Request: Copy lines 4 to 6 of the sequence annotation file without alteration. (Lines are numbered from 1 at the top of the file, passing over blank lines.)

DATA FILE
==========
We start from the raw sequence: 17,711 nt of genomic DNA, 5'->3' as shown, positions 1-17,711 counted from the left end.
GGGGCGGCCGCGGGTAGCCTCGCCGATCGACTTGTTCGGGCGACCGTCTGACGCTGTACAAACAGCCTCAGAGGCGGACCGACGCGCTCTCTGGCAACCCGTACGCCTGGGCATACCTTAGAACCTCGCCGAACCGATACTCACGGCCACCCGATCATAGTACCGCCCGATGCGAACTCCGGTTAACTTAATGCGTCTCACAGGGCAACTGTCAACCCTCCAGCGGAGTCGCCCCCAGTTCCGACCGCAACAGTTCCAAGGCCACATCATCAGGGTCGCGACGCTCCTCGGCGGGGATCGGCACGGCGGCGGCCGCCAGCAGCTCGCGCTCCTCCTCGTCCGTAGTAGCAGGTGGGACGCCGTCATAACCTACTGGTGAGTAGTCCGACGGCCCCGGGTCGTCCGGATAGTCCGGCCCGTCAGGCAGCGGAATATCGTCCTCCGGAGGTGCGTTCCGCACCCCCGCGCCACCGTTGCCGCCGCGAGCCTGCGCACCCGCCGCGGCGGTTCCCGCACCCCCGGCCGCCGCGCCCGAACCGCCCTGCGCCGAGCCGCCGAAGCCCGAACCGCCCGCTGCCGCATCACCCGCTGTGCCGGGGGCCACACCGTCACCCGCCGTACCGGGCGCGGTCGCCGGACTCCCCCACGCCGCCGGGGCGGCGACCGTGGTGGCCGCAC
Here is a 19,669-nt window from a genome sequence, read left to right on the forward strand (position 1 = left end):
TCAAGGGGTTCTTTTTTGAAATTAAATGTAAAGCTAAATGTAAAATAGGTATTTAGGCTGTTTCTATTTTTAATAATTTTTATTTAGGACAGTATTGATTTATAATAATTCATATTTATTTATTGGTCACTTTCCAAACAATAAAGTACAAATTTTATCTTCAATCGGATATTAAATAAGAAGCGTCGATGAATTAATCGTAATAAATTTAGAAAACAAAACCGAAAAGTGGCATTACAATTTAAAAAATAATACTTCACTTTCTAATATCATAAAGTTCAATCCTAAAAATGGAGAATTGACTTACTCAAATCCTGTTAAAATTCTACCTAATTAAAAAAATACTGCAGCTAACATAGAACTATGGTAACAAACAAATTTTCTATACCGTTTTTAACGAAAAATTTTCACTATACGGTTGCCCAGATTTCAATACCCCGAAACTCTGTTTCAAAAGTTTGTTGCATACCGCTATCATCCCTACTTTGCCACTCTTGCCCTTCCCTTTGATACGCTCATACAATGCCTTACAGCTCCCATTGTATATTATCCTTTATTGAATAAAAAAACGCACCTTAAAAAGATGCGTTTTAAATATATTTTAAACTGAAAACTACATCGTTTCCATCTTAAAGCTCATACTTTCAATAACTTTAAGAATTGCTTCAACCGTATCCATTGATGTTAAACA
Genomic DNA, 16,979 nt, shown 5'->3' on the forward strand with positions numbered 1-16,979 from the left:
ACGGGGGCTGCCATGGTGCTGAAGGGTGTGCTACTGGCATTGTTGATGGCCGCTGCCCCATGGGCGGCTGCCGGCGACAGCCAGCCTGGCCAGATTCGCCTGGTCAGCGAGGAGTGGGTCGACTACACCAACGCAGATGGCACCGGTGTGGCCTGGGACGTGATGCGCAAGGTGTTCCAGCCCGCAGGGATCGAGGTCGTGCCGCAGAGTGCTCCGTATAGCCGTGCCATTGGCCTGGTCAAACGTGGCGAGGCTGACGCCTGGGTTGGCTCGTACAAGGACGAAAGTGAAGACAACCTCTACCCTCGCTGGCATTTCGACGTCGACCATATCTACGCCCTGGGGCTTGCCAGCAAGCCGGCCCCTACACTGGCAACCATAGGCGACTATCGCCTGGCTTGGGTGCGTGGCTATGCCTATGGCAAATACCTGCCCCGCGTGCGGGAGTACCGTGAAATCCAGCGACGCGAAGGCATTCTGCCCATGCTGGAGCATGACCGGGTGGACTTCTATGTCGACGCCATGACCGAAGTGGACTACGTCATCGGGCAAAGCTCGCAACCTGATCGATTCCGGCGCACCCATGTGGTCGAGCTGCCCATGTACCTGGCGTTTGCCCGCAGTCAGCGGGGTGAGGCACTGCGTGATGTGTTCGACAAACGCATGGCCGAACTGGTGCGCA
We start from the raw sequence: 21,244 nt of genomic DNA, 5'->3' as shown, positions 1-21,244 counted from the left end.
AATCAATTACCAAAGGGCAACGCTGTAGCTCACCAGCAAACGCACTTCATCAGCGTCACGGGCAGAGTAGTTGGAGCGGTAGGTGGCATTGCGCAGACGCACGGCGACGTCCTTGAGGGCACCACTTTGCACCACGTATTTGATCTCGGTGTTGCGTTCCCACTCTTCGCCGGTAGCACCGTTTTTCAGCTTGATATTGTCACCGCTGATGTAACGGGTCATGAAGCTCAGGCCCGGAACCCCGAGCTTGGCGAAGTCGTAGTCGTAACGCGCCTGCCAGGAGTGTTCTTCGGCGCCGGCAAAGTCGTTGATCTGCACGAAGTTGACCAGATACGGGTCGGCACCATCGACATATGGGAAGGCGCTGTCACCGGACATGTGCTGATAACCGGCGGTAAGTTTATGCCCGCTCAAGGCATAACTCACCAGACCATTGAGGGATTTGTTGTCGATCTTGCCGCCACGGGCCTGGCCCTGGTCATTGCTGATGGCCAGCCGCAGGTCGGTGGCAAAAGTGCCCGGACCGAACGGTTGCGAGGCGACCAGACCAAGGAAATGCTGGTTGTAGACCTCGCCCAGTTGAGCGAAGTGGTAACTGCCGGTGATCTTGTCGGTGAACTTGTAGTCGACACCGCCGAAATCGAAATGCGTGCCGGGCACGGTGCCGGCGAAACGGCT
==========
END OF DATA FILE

TCAAGGGGTTCTTTTTTGAAATTAAATGTAAAGCTAAATGTAAAATAGGTATTTAGGCTGTTTCTATTTTTAATAATTTTTATTTAGGACAGTATTGATTTATAATAATTCATATTTATTTATTGGTCACTTTCCAAACAATAAAGTACAAATTTTATCTTCAATCGGATATTAAATAAGAAGCGTCGATGAATTAATCGTAATAAATTTAGAAAACAAAACCGAAAAGTGGCATTACAATTTAAAAAATAATACTTCACTTTCTAATATCATAAAGTTCAATCCTAAAAATGGAGAATTGACTTACTCAAATCCTGTTAAAATTCTACCTAATTAAAAAAATACTGCAGCTAACATAGAACTATGGTAACAAACAAATTTTCTATACCGTTTTTAACGAAAAATTTTCACTATACGGTTGCCCAGATTTCAATACCCCGAAACTCTGTTTCAAAAGTTTGTTGCATACCGCTATCATCCCTACTTTGCCACTCTTGCCCTTCCCTTTGATACGCTCATACAATGCCTTACAGCTCCCATTGTATATTATCCTTTATTGAATAAAAAAACGCACCTTAAAAAGATGCGTTTTAAATATATTTTAAACTGAAAACTACATCGTTTCCATCTTAAAGCTCATACTTTCAATAACTTTAAGAATTGCTTCAACCGTATCCATTGATGTTAAACA
Genomic DNA, 16,979 nt, shown 5'->3' on the forward strand with positions numbered 1-16,979 from the left:
ACGGGGGCTGCCATGGTGCTGAAGGGTGTGCTACTGGCATTGTTGATGGCCGCTGCCCCATGGGCGGCTGCCGGCGACAGCCAGCCTGGCCAGATTCGCCTGGTCAGCGAGGAGTGGGTCGACTACACCAACGCAGATGGCACCGGTGTGGCCTGGGACGTGATGCGCAAGGTGTTCCAGCCCGCAGGGATCGAGGTCGTGCCGCAGAGTGCTCCGTATAGCCGTGCCATTGGCCTGGTCAAACGTGGCGAGGCTGACGCCTGGGTTGGCTCGTACAAGGACGAAAGTGAAGACAACCTCTACCCTCGCTGGCATTTCGACGTCGACCATATCTACGCCCTGGGGCTTGCCAGCAAGCCGGCCCCTACACTGGCAACCATAGGCGACTATCGCCTGGCTTGGGTGCGTGGCTATGCCTATGGCAAATACCTGCCCCGCGTGCGGGAGTACCGTGAAATCCAGCGACGCGAAGGCATTCTGCCCATGCTGGAGCATGACCGGGTGGACTTCTATGTCGACGCCATGACCGAAGTGGACTACGTCATCGGGCAAAGCTCGCAACCTGATCGATTCCGGCGCACCCATGTGGTCGAGCTGCCCATGTACCTGGCGTTTGCCCGCAGTCAGCGGGGTGAGGCACTGCGTGATGTGTTCGACAAACGCATGGCCGAACTGGTGCGCA